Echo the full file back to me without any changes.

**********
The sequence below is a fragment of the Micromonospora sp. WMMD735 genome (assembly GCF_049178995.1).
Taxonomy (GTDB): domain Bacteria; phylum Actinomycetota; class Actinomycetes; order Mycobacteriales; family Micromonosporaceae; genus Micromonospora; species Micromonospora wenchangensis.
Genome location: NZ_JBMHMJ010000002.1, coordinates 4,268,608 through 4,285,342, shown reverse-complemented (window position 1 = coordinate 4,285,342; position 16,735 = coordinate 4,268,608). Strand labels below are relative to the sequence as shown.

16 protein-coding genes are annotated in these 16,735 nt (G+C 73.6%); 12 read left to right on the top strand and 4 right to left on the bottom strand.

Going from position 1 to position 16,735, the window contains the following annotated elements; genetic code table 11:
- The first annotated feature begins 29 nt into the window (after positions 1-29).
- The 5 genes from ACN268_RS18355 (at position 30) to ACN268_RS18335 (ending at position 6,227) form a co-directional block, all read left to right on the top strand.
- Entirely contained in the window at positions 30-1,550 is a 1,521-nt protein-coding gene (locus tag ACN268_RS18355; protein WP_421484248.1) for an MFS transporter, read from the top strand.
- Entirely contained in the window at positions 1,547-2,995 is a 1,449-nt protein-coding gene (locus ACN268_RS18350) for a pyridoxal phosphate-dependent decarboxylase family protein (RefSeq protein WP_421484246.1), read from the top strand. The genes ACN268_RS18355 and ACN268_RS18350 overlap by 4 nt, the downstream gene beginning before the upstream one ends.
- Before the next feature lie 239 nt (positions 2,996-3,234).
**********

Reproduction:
The sequence below is a fragment of the Micromonospora sp. WMMD735 genome (assembly GCF_049178995.1).
Taxonomy (GTDB): domain Bacteria; phylum Actinomycetota; class Actinomycetes; order Mycobacteriales; family Micromonosporaceae; genus Micromonospora; species Micromonospora wenchangensis.
Genome location: NZ_JBMHMJ010000002.1, coordinates 4,268,608 through 4,285,342, shown reverse-complemented (window position 1 = coordinate 4,285,342; position 16,735 = coordinate 4,268,608). Strand labels below are relative to the sequence as shown.

16 protein-coding genes are annotated in these 16,735 nt (G+C 73.6%); 12 read left to right on the top strand and 4 right to left on the bottom strand.

Going from position 1 to position 16,735, the window contains the following annotated elements; genetic code table 11:
- The first annotated feature begins 29 nt into the window (after positions 1-29).
- The 5 genes from ACN268_RS18355 (at position 30) to ACN268_RS18335 (ending at position 6,227) form a co-directional block, all read left to right on the top strand.
- Entirely contained in the window at positions 30-1,550 is a 1,521-nt protein-coding gene (locus tag ACN268_RS18355; protein WP_421484248.1) for an MFS transporter, read from the top strand.
- Entirely contained in the window at positions 1,547-2,995 is a 1,449-nt protein-coding gene (locus ACN268_RS18350) for a pyridoxal phosphate-dependent decarboxylase family protein (RefSeq protein WP_421484246.1), read from the top strand. The genes ACN268_RS18355 and ACN268_RS18350 overlap by 4 nt, the downstream gene beginning before the upstream one ends.
- Before the next feature lie 239 nt (positions 2,996-3,234).